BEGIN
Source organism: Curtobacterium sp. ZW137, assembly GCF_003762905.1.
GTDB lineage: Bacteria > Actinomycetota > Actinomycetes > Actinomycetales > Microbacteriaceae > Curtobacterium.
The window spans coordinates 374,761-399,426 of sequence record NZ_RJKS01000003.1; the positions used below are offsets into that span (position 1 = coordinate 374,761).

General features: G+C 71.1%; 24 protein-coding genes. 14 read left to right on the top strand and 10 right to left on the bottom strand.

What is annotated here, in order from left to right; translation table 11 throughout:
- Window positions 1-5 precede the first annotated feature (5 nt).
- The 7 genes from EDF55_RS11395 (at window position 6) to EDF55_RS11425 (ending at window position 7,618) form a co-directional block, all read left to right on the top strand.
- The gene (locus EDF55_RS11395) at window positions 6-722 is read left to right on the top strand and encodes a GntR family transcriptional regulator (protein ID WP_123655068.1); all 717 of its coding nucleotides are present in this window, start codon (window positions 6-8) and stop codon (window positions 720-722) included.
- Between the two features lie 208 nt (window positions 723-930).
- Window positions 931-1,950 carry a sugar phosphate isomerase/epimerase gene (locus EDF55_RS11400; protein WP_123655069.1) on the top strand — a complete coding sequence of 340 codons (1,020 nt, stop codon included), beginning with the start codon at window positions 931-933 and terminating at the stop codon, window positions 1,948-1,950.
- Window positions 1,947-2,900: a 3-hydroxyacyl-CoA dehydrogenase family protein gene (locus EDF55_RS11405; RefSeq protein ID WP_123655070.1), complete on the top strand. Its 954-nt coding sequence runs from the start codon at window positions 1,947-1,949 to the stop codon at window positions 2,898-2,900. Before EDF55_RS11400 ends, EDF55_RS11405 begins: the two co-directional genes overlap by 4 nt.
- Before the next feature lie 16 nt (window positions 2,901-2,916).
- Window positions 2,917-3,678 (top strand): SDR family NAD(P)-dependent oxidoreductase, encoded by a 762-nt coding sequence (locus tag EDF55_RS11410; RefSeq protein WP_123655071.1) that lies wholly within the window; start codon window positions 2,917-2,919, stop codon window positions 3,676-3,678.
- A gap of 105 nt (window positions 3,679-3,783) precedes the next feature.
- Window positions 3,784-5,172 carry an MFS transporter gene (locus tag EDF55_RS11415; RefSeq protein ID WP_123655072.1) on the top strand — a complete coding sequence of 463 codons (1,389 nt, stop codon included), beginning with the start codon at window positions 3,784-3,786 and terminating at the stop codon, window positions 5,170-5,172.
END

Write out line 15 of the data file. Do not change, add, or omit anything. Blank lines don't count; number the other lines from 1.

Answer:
- Window positions 3,784-5,172 carry an MFS transporter gene (locus tag EDF55_RS11415; RefSeq protein ID WP_123655072.1) on the top strand — a complete coding sequence of 463 codons (1,389 nt, stop codon included), beginning with the start codon at window positions 3,784-3,786 and terminating at the stop codon, window positions 5,170-5,172.